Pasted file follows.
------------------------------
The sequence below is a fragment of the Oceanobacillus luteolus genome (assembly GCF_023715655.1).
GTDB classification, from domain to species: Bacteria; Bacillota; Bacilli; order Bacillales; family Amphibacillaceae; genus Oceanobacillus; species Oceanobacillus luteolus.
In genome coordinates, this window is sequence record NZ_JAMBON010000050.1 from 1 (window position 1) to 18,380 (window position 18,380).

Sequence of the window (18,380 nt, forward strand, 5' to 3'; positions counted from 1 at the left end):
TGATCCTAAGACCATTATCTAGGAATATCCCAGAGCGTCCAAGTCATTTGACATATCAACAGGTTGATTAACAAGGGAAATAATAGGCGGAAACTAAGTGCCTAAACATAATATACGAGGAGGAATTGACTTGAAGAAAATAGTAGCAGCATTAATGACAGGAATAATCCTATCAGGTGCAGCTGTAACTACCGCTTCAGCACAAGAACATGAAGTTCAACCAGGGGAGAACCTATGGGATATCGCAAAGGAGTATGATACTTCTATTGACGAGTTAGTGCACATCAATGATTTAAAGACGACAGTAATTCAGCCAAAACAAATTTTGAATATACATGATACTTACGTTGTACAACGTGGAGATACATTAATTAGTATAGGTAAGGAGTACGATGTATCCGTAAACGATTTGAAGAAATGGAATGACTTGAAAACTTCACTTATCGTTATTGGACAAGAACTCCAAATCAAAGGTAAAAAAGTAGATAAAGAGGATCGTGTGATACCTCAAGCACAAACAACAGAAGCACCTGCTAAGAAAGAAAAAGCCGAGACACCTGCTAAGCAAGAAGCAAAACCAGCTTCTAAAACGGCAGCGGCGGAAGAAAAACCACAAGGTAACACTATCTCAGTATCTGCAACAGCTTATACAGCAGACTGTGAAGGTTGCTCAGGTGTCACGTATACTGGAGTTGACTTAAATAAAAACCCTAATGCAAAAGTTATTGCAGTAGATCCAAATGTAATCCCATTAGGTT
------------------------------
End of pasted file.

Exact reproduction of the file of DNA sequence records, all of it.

The sequence below is a fragment of the Oceanobacillus luteolus genome (assembly GCF_023715655.1).
GTDB classification, from domain to species: Bacteria; Bacillota; Bacilli; order Bacillales; family Amphibacillaceae; genus Oceanobacillus; species Oceanobacillus luteolus.
In genome coordinates, this window is sequence record NZ_JAMBON010000050.1 from 1 (window position 1) to 18,380 (window position 18,380).

Sequence of the window (18,380 nt, forward strand, 5' to 3'; positions counted from 1 at the left end):
TGATCCTAAGACCATTATCTAGGAATATCCCAGAGCGTCCAAGTCATTTGACATATCAACAGGTTGATTAACAAGGGAAATAATAGGCGGAAACTAAGTGCCTAAACATAATATACGAGGAGGAATTGACTTGAAGAAAATAGTAGCAGCATTAATGACAGGAATAATCCTATCAGGTGCAGCTGTAACTACCGCTTCAGCACAAGAACATGAAGTTCAACCAGGGGAGAACCTATGGGATATCGCAAAGGAGTATGATACTTCTATTGACGAGTTAGTGCACATCAATGATTTAAAGACGACAGTAATTCAGCCAAAACAAATTTTGAATATACATGATACTTACGTTGTACAACGTGGAGATACATTAATTAGTATAGGTAAGGAGTACGATGTATCCGTAAACGATTTGAAGAAATGGAATGACTTGAAAACTTCACTTATCGTTATTGGACAAGAACTCCAAATCAAAGGTAAAAAAGTAGATAAAGAGGATCGTGTGATACCTCAAGCACAAACAACAGAAGCACCTGCTAAGAAAGAAAAAGCCGAGACACCTGCTAAGCAAGAAGCAAAACCAGCTTCTAAAACGGCAGCGGCGGAAGAAAAACCACAAGGTAACACTATCTCAGTATCTGCAACAGCTTATACAGCAGACTGTGAAGGTTGCTCAGGTGTCACGTATACTGGAGTTGACTTAAATAAAAACCCTAATGCAAAAGTTATTGCAGTAGATCCAAATGTAATCCCATTAGGTT